The conventional novel has found new conventions. One of them is the over-emphasis on time: Every chapter is dated, days and months provide the structure for these novels. Stories are told through time, not primarily through events that result from conflicts or actions. Events are not necessarily seen as driven by individuals but driven by time. This is not a coincidence: Time is the one thing that can’t be taken away from the novel. It’s possible to mess with chronology, to tell events in a non-chronological order, it’s also possible to introduce simultaneity, or to halt time, but it’s not possible to get rid of it completely. Stories rely on the existence of time. Without time, there is no story. But maybe it’s a convention of our time to emphasise time? In our world, time has become a force stronger than any other natural force: We perceive ourselves as timed beings, therefore we can’t help to define ourselves and everything around us through time. Already at the end of the 19th century, György Lukàcs defined the novel as a form of „matured masculinity“ (gereifte Männlichkeit) in a world of „transcendental homelessness“; the epic poem in his opinion, was its immature predecessor.
In Mayröcker’s novels, time is subjective. The present is interrupted by images from the past, but they become part of the present as soon as they step into the present, so that the idea of separate spheres of time – the past, the present and the future – does not exist. Her world is a world of images: The story (Handlung) is told in images, often in still images. It’s as if they froze in the moment they were turned into language. However, when they were translated into language and lost their ability of movement, they gained another ability – the ability of sound. And in sounds, so it seems, time has found a perfect shape.
The second point concerns narration: Central to all novels is that they are narrated. Narration comes in all shapes and forms. It can be complicated and long, or short and simple; it can be colorful or colorless, it can be full of smells, or entirely odorless. It can have many protagonists and antagonists, but it can also be just a description of a landscape: The story is often formed in the mind of the reader. Like a work of pointillism, the writing is ultimately turned into a narrative in the imagination of the reader. The writer’s ideas and descriptions are blended together with the experiences of the reader, and thus a story comes into being, a story that is bigger, more complex than the one the writer imagined. In order to narrate, an audience is needed, someone who will listen. Narration does not have to follow conventions to be a narration. It’s not necessary to have a beginning, a middle and an end, or to even use words the whole time: Narration is a curated collection of ideas (or thoughts). What shape these ideas have – whether they are called images, videos or sentences – is irrelevant in the end. What counts is that they have been collected by people who take responsibility for their collection (i.e. authors).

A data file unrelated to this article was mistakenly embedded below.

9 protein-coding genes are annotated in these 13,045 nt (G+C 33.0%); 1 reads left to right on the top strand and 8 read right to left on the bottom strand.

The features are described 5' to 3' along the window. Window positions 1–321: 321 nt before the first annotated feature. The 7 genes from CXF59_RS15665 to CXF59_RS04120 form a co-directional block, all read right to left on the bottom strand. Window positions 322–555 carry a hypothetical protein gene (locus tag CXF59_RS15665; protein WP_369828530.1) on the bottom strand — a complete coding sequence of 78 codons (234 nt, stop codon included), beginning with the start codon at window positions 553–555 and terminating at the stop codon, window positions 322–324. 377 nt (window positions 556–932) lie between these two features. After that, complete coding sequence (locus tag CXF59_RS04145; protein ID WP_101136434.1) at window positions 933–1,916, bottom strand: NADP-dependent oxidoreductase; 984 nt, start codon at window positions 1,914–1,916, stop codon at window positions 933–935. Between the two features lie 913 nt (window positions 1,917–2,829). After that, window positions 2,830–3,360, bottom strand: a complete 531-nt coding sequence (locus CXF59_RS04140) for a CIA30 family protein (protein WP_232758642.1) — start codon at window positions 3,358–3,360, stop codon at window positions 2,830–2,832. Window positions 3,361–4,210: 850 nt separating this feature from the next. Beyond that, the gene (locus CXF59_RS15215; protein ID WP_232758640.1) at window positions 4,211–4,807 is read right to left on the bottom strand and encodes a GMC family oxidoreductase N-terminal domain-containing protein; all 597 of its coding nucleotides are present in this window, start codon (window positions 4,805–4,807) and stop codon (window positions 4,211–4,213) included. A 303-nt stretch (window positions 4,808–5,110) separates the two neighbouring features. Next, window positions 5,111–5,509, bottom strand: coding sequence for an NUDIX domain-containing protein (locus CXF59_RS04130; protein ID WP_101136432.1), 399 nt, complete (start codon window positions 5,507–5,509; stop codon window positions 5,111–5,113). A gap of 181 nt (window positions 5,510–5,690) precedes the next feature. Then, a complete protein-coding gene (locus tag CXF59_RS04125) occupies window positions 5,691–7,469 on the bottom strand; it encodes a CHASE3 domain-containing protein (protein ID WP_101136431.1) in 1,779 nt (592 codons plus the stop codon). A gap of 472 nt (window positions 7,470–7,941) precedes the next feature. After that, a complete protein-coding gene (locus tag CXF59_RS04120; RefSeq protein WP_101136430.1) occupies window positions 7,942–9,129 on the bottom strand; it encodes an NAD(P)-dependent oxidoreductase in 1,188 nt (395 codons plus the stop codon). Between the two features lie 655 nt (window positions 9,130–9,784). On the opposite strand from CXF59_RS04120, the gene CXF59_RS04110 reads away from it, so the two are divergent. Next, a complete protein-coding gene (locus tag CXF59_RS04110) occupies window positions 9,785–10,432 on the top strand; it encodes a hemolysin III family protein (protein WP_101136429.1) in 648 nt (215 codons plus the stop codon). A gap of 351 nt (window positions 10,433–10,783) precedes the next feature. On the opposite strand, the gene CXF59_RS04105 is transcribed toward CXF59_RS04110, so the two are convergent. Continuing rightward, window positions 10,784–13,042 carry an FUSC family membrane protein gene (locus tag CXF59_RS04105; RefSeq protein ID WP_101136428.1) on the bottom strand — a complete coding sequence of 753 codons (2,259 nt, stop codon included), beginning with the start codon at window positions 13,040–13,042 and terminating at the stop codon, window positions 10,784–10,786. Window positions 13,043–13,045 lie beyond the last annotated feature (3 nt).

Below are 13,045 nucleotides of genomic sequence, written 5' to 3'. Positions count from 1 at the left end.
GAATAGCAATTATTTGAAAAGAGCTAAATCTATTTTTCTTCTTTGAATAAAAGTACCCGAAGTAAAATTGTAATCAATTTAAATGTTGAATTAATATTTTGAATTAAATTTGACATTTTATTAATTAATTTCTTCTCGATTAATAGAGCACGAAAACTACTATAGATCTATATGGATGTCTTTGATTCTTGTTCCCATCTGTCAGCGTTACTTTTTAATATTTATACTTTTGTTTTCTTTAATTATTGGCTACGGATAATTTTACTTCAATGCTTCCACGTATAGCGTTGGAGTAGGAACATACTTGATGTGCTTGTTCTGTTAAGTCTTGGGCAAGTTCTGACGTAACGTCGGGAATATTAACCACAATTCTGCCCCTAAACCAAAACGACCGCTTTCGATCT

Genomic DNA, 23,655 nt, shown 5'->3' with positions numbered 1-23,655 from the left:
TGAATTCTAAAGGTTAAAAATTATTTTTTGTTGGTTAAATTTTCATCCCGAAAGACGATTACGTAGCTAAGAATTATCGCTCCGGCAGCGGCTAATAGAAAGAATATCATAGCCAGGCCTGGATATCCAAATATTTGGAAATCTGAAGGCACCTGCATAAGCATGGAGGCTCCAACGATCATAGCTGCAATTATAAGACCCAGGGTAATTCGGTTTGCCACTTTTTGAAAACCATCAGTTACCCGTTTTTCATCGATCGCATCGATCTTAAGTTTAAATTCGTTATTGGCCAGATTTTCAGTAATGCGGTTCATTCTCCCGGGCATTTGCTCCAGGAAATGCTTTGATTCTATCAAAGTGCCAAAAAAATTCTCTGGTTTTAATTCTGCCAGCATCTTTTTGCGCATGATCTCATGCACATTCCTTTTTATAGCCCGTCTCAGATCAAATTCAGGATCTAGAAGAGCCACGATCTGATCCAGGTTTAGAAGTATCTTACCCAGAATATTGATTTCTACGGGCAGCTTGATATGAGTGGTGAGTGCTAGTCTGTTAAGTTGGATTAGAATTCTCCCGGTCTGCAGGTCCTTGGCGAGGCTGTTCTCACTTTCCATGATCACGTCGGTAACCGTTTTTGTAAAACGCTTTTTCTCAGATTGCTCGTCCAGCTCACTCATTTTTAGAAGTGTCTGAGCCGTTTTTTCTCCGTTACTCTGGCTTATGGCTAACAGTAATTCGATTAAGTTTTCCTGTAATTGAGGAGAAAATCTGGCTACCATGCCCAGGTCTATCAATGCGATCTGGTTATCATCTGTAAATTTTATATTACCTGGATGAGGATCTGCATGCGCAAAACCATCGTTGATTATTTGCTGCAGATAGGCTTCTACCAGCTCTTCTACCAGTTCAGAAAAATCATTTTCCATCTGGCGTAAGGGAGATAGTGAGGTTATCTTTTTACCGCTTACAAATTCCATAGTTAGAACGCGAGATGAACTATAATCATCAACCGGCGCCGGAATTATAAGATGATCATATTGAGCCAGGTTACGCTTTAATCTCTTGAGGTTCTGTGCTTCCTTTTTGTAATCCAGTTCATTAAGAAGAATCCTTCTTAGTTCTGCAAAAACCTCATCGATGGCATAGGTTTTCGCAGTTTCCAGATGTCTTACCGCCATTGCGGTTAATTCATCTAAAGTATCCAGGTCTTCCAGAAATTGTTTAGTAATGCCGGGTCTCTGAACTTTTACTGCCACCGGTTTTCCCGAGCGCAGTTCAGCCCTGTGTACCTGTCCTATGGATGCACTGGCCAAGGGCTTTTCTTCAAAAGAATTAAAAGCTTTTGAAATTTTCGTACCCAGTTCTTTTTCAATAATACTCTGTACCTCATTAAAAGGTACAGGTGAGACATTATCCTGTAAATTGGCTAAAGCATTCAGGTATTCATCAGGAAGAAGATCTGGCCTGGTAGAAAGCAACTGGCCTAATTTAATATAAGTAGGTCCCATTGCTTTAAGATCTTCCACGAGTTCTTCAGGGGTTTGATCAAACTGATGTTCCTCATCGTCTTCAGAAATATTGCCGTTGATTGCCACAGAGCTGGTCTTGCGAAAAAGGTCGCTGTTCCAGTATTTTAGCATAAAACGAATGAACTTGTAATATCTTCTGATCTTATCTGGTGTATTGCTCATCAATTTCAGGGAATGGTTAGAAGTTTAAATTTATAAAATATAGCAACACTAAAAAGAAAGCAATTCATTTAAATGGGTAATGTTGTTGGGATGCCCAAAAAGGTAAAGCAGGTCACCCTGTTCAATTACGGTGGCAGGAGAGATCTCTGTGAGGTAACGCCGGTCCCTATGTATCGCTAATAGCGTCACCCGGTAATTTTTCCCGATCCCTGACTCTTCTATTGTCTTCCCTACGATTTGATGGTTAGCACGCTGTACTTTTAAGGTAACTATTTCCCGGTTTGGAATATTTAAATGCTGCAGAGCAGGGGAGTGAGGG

I followed Mayröcker’s footsteps only for a short while. As much as I admired (and still admire) her writing, her idea of the novel did not match mine. I was interested in the outside world, I wanted to get away from, and not dive into, myself; to write soliloquies would have been a punishment, a torture for me. I wanted to explore the outside through writing, to understand how it works. The novel for me was and is a way to examine the fabric of our society and, ultimately, bring about change. My definition of a novel is therefore a practical one: I believe in the usability (Nutzbarkeit, Brauchbarkeit) of novels, be it as inspirational sources, as sources for new ideas, new perspectives, or even as simple instructions. To this end though, dialogue is essential.
While discussing the possibilities of the novel with Ruth and Leo, we talked about the tone novels can have, the structure, how to create, to find characters, how to shape them, fill them with life, but curiously enough, we didn’t talk about their vision of the novel. Since there are no definitions of the novel anymore, we not only make up the novels, we also make up the rules. The question is: How do artists, people who are trained to communicate and express themselves through a language that is not based on words, perceive the entity that is called a novel? Every novelist has to find their own definition of a novel. This definition is the key, the entrance to the novel. Without it, it’s only a collection of sentences. The vision of the novelist is what makes a novel a novel –
the vision of the artist is what makes an artist’s novel an Artist’s Novel.